Speciation of nickel and its toxicity to Chlorella sp. in the presence of three distinct dissolved organic matter (DOM)

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Nickel is often a metal of interest in regulatory settings given its increasing prevalence in disturbed freshwaters and as a known toxicant to fish and algae. Dissolved organic matter (DOM) is a toxicity modifying factor for nickel and a ubiquitous water physicochemical parameter. This study investigated the effect of DOM concentration and source on the chronic toxicity of nickel to Chlorella sp. using three DOM at two concentrations (3.1 ± 1.8 and 12 ± 1.3 mg C/L). Nickel toxicity to Chlorella sp. was not strongly influenced by DOM concentration. In the absence of DOM, the 72-h EC for Chlorella sp. was 120 μg Ni/L. In the low DOM treatment, nickel toxicity was either unchanged or slightly increased (87–140 μg Ni/L) and unchanged or slightly decreased in the high DOM treatment (130–240 μg Ni/L). DOM source also had little effect on nickel toxicity, the largest differences in nickel toxicity occurring in the high DOM treatment. Labile nickel (measured by diffusive gradients in thin-films, DGT) followed strong linear relationships with dissolved nickel (R > 0.97). DOM concentration and source had limited effect on DGT-labile nickel. DGT-labile nickel decreased with increasing DOM concentration for only one of the three DOM. Modelled labile nickel concentrations (expressed as maximum dynamic concentrations, c ) largely agreed with DGT-labile nickel and suggested that toxicity is explained by free Ni concentrations. This study confirms that nickel toxicity is largely unaffected by DOM concentration or source and that both measured (DGT) and modelled (c and free Ni ) nickel concentrations can explain nickel toxicity. 50 max max 2 dyn 2+ dyn 2+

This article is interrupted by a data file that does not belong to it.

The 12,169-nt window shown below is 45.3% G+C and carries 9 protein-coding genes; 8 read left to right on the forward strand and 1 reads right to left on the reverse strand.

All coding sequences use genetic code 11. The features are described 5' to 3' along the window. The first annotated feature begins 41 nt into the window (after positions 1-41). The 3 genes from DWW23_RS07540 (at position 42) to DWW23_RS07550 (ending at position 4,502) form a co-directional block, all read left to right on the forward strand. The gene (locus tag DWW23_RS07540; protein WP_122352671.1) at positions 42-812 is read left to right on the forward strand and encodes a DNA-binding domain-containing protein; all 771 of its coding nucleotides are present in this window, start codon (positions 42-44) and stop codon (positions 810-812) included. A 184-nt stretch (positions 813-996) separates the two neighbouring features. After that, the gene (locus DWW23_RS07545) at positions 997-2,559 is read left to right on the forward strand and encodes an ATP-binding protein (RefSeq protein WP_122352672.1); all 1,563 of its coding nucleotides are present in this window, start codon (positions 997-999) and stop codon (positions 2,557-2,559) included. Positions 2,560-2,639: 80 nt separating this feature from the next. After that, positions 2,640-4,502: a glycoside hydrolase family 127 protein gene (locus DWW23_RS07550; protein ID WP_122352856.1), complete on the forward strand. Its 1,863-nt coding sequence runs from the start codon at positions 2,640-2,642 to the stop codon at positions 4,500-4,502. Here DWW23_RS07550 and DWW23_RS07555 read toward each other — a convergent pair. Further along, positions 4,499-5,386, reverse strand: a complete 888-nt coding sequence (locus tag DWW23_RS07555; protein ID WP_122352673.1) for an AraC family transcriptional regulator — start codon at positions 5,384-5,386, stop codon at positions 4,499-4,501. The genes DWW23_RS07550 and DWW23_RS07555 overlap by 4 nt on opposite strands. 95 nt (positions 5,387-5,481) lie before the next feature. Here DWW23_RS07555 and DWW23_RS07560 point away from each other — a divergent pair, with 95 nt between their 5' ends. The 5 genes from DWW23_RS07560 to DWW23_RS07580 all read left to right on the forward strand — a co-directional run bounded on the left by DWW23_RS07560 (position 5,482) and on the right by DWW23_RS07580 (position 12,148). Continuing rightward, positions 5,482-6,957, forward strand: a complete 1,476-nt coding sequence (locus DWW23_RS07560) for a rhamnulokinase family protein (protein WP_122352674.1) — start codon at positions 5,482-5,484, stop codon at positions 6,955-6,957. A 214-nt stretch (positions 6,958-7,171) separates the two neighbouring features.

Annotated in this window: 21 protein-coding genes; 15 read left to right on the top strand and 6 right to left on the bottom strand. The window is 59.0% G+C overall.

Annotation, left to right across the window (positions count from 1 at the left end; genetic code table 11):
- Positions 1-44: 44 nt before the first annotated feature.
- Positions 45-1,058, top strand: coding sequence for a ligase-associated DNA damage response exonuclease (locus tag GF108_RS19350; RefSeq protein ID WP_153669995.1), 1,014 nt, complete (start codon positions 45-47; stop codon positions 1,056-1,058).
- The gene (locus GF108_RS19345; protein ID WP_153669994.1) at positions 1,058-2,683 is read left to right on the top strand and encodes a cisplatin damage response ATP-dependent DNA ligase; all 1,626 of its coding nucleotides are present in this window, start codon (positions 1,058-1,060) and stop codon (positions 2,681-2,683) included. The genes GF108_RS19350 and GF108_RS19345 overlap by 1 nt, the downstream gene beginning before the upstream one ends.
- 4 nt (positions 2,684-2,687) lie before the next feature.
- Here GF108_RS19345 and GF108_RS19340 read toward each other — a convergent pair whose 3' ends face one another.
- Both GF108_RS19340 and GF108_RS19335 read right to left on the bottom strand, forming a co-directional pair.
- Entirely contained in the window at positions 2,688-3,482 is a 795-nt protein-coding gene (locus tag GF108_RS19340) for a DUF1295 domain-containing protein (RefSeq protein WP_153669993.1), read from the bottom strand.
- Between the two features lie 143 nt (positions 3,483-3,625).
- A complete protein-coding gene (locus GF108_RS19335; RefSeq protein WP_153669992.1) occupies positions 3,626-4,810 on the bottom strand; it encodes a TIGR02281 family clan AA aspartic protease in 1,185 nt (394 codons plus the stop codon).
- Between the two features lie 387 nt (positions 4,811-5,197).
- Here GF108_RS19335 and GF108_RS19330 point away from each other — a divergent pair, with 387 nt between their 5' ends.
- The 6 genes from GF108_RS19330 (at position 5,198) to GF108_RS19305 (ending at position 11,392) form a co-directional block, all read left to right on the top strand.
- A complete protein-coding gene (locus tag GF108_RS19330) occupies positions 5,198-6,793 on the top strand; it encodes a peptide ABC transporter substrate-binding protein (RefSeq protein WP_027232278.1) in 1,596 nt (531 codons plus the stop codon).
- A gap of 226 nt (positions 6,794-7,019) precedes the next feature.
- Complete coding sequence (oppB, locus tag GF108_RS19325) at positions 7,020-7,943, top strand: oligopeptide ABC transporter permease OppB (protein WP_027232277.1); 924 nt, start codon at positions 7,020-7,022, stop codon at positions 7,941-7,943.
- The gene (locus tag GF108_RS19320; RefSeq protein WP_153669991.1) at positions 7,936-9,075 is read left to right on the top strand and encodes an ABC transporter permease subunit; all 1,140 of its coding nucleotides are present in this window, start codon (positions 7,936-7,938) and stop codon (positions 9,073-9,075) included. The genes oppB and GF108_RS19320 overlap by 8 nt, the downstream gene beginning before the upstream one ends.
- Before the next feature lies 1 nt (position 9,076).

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Australian Research Council



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